SPAIN Out Let, a country of sales.
Lately, many companies require my services as a trainer with the intention of helping in solving the problem that they have with the sales teams.
Regardless of the size of the company and the sector it belongs to, the problem that they bring to me is always the same:
Being able to not let the team fall into defeat and apathy provoked by the loss of customers every day that, being satisfied with their product and their service, have just hired another supplier that offer a lower price.
It’s difficult to hear a professional that has been for thirty years taking care of customers and defending their company, questioning themselves whether their job was worth it, if it would be better to change the sector or inclusively abandon the activity their passionate about.
It’s comprehensible that the current crisis situation provokes a greater adjustment of the prices but the observation and the analysis of the Spanish market have suggested the birth of new phenomena that I call “Spain Out Let”.
This concept is not a reference to a previous one that appeared in the United States and imported to Spain for approximately ten years and that consists on offering products, mainly the textile sector, deriving from manufacturing surpluses or from precious seasons of first brands with discounts that go from the 30%.
What I’m referring to is the general sensation that our companies, our products and inclusively our work are worthless or worth very little and that the only argument that we have to compete is lowering the prices.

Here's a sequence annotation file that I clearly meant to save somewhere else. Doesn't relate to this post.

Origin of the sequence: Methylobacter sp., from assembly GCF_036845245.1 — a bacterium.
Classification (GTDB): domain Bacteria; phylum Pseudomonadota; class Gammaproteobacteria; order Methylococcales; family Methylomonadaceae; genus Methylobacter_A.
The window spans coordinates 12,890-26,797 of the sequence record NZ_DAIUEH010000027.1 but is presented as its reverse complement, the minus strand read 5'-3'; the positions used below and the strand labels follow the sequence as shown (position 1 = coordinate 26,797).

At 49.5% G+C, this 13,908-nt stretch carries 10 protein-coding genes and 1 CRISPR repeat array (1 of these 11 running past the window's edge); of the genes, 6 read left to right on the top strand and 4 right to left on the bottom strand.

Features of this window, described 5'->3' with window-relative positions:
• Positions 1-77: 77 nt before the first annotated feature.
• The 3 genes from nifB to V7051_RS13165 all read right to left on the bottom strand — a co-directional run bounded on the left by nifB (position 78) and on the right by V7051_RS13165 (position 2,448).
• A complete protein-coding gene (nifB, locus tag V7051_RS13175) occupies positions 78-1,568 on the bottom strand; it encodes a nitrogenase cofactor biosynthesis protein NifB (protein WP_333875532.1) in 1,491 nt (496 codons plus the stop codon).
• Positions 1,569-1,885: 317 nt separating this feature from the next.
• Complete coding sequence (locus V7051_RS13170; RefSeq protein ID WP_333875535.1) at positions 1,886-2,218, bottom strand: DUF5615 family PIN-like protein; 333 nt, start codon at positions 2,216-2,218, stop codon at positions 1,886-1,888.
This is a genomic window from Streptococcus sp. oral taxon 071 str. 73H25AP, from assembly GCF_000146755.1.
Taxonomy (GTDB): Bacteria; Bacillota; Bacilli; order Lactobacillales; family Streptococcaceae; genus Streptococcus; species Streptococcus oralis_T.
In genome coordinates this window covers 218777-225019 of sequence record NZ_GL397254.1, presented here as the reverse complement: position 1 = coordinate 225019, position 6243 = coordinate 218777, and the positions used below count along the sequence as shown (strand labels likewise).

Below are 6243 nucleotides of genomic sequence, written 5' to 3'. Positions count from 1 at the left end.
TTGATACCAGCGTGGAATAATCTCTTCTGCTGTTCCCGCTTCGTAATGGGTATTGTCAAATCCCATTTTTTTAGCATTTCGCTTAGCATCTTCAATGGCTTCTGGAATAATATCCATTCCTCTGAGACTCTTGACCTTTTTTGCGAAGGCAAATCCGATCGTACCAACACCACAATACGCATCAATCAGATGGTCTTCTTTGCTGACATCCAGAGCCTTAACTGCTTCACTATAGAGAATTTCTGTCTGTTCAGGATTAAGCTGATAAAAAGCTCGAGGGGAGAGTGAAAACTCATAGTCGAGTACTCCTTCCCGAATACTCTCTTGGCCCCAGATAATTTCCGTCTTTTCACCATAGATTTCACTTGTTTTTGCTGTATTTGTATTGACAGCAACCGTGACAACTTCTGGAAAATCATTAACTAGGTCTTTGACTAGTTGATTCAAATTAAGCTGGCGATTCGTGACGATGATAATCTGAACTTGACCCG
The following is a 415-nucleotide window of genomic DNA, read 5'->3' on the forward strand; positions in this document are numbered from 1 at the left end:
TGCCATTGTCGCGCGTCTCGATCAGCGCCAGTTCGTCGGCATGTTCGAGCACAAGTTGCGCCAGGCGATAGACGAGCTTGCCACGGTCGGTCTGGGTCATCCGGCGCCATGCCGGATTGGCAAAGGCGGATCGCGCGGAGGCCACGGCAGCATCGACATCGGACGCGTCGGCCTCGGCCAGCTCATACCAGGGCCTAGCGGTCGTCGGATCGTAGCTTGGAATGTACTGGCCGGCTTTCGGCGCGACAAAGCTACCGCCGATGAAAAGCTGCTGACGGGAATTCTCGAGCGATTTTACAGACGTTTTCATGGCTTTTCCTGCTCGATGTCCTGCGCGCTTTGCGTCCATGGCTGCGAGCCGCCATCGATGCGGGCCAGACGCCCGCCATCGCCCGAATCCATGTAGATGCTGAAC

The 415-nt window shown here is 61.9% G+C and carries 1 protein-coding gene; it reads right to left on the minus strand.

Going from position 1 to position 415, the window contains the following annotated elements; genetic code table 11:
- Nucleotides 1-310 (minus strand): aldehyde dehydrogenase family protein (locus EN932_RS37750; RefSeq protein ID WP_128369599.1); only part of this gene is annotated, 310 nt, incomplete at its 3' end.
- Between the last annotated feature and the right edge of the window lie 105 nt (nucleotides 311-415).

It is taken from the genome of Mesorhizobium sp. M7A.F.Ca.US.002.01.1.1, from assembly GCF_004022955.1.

During these last months, I have seen all kinds of companies of the most various sectors that also began following this dynamic, which rectifies that the concept lost its essence and adopted a new meaning.
Furniture stores, optics, windows factories or training companies are ordered under the argument of the lower price as their only salvation.
They seem to forget the saying that competing on price is suicide.
Fundamentally, as there has always been someone that offers a cheaper product than theirs and if, the only argument of purchasing of their customer is the price, at the moment that someone offers them cheaper, the customer will take it.
I’m aware that currently it is more complicated to justify our prices and that it means an additional effort for the companies to defend their position.
Meanwhile, lowering the price does not guarantee the customer’s retention. Ideas such as “it can’t be the same product you offered before”, “have they lowered their quality too?” or “could it be that they were deceiving me before?” can jump in the mind of the consumers leading to a rejection of our product due to a decrease on the price.
It’s not that we as customers want to buy the cheapest product, what we want is to have the perception that we are buying the product in the best conditions.
How many people would dream of having a Ferrari if it cost as much as Seat Ibiza?
Although we tend to rationalize our actions, I’m convinced that in sales, the emotional component has great importance and at this moment of uncertainty the people that we represent organizations we have to provide our customers the emotion demanded the most: trust.
This trust is achieved by being always close to our customers, fulfilling their expectations and exceeding them if possible but, above all, being the first to believe in what we do.